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8 August 2018
Author: Hannah Elten, German Development Institute
In January 2018, Chinese Premier Li Keqiang visited Cambodia and oversaw the signing of 19 new development deals. The deals were announced just a few weeks after Chinese firms pledged to invest an additional US$7 billion in Cambodia, including for a highway construction project that will connect the capital city of Phnom Penh with the country’s main port city, Sihanoukville.
The cityscapes of Cambodia’s urban centres, most notably Phnom Penh, Battambang and Sihanoukville, are beginning to show tangible signs of Chinese foreign investment. In Phnom Penh, 3488 high-end residential units such as luxury apartments and condominiums were added to the housing market in 2017. The construction of another 15,688 luxury units is forecast to be complete in 2018.
Traditionally a low-rise city, Phnom Penh has seen a number of high-rise buildings appear across its landscape since 2014 — the first year in which the construction and real estate sector became one of Cambodia’s ‘four economic pillars’.
Since then, the industry has grown at a rapid pace. The Cambodian government approved 2636 construction projects in 2016, the majority of which are located in the capital. The total value of these projects reached US$8.5 billion — more than double the value of construction projects approved in the previous year. Chinese companies account for about a third of the capital investment flowing into Cambodia’s construction and real estate sector and fuelling this expansion.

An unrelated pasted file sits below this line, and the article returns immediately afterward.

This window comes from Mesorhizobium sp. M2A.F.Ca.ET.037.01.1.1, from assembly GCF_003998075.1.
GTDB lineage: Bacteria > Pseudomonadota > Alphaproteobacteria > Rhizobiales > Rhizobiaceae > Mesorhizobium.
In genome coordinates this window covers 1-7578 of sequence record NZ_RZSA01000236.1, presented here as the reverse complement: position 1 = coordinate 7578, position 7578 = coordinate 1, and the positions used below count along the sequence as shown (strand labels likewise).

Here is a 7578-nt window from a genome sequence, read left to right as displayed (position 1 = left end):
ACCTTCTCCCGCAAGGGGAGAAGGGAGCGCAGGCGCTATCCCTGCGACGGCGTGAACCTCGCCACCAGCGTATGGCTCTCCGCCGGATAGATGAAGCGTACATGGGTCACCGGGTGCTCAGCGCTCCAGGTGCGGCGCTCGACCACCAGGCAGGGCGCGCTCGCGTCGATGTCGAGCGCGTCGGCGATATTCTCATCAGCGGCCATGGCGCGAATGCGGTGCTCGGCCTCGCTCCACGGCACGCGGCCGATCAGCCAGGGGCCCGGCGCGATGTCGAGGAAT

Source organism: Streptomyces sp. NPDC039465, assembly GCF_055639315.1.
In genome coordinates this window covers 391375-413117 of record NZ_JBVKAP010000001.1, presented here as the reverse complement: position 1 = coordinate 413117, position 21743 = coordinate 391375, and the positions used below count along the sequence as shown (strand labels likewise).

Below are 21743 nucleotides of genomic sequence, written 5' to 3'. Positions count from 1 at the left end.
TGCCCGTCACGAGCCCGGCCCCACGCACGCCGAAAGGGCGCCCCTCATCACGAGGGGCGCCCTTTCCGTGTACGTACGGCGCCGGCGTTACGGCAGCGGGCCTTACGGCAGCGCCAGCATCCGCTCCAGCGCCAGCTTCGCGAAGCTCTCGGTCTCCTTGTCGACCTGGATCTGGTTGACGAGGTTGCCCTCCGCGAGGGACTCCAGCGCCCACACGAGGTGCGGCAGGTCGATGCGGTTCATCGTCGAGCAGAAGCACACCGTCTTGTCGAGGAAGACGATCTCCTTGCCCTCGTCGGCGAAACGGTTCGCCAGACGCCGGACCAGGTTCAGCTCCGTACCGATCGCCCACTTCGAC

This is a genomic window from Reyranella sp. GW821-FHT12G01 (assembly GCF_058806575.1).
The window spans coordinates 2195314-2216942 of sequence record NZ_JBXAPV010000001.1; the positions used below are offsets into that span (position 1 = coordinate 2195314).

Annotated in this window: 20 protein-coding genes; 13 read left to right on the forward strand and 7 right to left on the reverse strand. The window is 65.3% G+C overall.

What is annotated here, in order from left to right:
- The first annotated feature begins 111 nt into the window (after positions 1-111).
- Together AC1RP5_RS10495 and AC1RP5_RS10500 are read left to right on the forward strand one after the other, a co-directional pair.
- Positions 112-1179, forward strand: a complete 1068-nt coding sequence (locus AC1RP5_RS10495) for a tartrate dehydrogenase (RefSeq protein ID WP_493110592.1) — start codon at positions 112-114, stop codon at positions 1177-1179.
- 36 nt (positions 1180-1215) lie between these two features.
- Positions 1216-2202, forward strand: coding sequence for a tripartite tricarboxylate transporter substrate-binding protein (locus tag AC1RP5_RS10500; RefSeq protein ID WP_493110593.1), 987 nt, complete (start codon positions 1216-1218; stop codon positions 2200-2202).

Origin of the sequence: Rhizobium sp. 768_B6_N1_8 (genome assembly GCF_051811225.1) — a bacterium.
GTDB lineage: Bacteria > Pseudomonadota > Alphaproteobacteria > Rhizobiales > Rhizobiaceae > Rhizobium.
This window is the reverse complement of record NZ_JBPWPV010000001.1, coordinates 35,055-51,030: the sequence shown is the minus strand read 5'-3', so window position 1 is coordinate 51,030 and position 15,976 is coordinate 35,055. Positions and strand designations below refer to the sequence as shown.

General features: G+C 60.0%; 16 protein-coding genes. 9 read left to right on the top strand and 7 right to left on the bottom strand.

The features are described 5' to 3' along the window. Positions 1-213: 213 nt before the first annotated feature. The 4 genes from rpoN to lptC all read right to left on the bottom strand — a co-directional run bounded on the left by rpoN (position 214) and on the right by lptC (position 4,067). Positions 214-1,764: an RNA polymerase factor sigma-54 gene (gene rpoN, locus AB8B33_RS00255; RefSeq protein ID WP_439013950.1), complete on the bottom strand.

Phnom Penh faces significant — and growing — challenges regarding the provision of basic services such as drainage, public transport, waste management and wastewater treatment. Most of Cambodia’s urbanisation and land management laws or policies only date back to 2001 and have largely not been implemented.
One of the most pressing causes for concern is the lack of affordable housing in Phnom Penh, which is forcing many mid- to low-income Cambodians to move to the outskirts of the city. It is projected that Phnom Penh’s population will increase by more than 50 per cent by 2030, up to 7.9 million. According to conservative government estimates, this will create demand for an additional 800,000 homes within the next 13 years.
The Cambodian government recognises the emerging housing crisis in its capital. In 2014 it responded by releasing the National Housing Policy, which states that all city dwellers have the right to adequate housing. But the implementation of this policy has been ineffective, leaving many of Cambodia’s urban poor in vulnerable conditions...
http://www.eastasiaforum.org/2018/08/08 ... ng-crisis/
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